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WEED WAR 8-29-17 LMS

There were no public comments offered at an official Public Hearing conducted Monday, August 28, on the Lemhi County Budget for 2017-18. The Lemhi County Commissioners followed the hearing with a motion to adopt the $9,021,334 budget by way of Resolution 2017-10. The motion was passed unanimously.

Earlier that morning, how the war on noxious weeds is being managed by Lemhi County was the topic of a power-point presentation to Commissionerís Chairman Ken Miner and Commissioners Rick Snyder and Brett Barsalou by Monte and Diane Bruhn.

Monte Bruhn of the M&W Bruhn Enterprises LLC/Salmon River Spray and Ag Company said he has a degree in agriculture and has been in the ag spraying/chemical/fertilizer business for 34 years. He took issue with the way the county is spraying weeds at the wrong times of year without proper protection for those applying the spray, the spraying of non-noxious weeds and for the economic hardships imposed by the countyís competing with licensed commercial businesses including his own.

Specifics included Larry Phillips commercial car wash which Bruhn said has lost 50 percent of its business since the county vehicular weed-wash station was installed, to limit the spread of weed seeds, and Steve Demickís hydro seeder business which is forced to compete with the countyís hydro seeder. He said there used to be 12 businesses that sprayed weeds in the county and now there are three. Bruhn said the county hurts his business financially by its weed spraying as well as impacting the pool of certified, qualified employees and the sale of herbicides by local businesses.

He went on to say the public perception has become the county sprays for free so residents donít have to worry about it. He said residents also opt for not doing anything about weed infestations on private property until the county issues orders to the owner. He cited state codes that make weed control the property ownerís responsibility and said he is working with the County Attorney on code clarifications.

Bruhn suggested more concise directives for the weed department along with proper seasonal identification of spray timing and more of an effort to work with the commercial community.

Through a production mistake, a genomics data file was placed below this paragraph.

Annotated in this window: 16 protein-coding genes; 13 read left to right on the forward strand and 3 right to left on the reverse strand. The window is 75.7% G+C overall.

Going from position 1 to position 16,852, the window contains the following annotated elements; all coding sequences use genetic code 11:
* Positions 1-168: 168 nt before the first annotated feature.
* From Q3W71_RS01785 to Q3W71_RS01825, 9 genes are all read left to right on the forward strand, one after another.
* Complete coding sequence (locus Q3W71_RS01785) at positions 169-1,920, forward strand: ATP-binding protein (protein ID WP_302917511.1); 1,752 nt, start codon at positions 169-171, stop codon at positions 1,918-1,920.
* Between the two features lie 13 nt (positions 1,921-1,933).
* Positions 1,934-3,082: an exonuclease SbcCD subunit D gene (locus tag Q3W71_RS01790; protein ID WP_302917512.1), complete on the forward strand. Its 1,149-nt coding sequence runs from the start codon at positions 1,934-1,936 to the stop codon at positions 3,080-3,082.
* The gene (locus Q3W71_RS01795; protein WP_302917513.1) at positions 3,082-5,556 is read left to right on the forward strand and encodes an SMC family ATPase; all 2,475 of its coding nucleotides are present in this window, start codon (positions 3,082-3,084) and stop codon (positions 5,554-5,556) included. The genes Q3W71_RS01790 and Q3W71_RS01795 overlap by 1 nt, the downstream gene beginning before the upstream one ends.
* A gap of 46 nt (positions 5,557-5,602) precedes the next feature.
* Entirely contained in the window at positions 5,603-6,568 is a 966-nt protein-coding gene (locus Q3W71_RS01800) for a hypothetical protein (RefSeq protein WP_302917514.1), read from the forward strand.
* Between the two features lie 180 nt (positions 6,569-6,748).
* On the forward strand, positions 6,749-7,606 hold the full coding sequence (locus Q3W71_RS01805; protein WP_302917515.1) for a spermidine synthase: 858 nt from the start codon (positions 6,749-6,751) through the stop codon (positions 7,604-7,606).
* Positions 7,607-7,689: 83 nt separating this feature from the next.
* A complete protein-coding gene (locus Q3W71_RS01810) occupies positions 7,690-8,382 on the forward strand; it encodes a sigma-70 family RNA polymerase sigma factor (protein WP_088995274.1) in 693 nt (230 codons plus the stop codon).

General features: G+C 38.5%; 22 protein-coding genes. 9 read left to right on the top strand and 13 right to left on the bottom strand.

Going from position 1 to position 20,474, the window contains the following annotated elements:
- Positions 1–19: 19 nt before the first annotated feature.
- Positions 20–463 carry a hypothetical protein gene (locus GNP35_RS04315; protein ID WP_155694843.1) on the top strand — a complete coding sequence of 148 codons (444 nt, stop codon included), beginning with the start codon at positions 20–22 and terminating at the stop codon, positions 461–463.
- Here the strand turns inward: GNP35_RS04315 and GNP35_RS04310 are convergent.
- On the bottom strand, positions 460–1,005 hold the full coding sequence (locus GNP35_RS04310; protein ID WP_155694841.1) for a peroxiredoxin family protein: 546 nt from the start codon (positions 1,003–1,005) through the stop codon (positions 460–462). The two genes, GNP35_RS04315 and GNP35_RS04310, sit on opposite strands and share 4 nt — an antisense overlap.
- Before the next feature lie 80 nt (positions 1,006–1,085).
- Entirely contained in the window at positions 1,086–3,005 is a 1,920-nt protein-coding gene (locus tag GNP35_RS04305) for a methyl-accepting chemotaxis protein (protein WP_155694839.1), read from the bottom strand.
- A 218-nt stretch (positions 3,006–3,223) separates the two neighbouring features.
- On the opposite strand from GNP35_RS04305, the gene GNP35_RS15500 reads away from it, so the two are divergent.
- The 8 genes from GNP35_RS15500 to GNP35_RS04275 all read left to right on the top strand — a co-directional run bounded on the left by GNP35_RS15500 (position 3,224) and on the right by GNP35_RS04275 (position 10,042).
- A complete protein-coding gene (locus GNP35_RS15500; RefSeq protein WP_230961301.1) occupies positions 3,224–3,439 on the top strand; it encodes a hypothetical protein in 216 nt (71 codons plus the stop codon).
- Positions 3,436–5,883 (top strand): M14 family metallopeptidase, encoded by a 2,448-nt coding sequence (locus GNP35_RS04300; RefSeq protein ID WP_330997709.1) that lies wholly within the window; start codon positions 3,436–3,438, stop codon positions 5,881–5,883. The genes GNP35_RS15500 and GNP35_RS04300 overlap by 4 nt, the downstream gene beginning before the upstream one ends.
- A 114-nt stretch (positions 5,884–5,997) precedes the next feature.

Bruhn acknowledged that weed control in Lemhi County is a daunting task due to the countyís size and 92 percent government land ownership. He showed examples of Canadian Thistle infestations north of Lone Pine, also on private property close to the Baker Store and a variety of noxious weeds on various county properties throughout the valley.

Jeremy Varney is moving on from being Lemhi Countyís Weed Supervisor to the Boise based position of Idaho State US Department of Agriculture Aquatic Weed Director.

Bruhn recommended that in addition to weed management knowledge, while interviewing for a possible replacement, the commissioners emphasize skills in public education, public relations and enforcement of the laws in effect. He commended Varney for his work and the enormity of the job. Bruhn hoped that in the future weed management plans could be made available for local producers and land managers which may mean hiring more weed department workers in order to allow the supervisor time to develop management plans and work with the ranchers.

Keith and Jeannie Richards of Elk Bend approached the commissioners with an issue about a structure they want to build being lumped into county codes containing 50 pound per square foot snow load requirements. Mrs. Richards explained that what they intend to build is known as a hoop house and will extend their vegetable growing season as well as their income. She said the enclosure is not a greenhouse, will not be open to the public and will not have utilities. She said it is simply a removable garden cover. She said counties that donít have specific codes for hoop houses just exempt them from the permit process however; this county is wanting to impose structure codes. The Richards suggested the county write a new code which pertains to the high tunnel/ hoop house and urged quick action considering the time of season.

The commissioners agreed there is a need for further research and asked that as soon as possible the County Building Department look into how other counties categorize such enclosures and report the findings to the board.

The next meeting of the Lemhi County Commissioners is set for September 11 beginning at 7:30 AM in the Brooklyn Annex Commissionerís Meeting Room.

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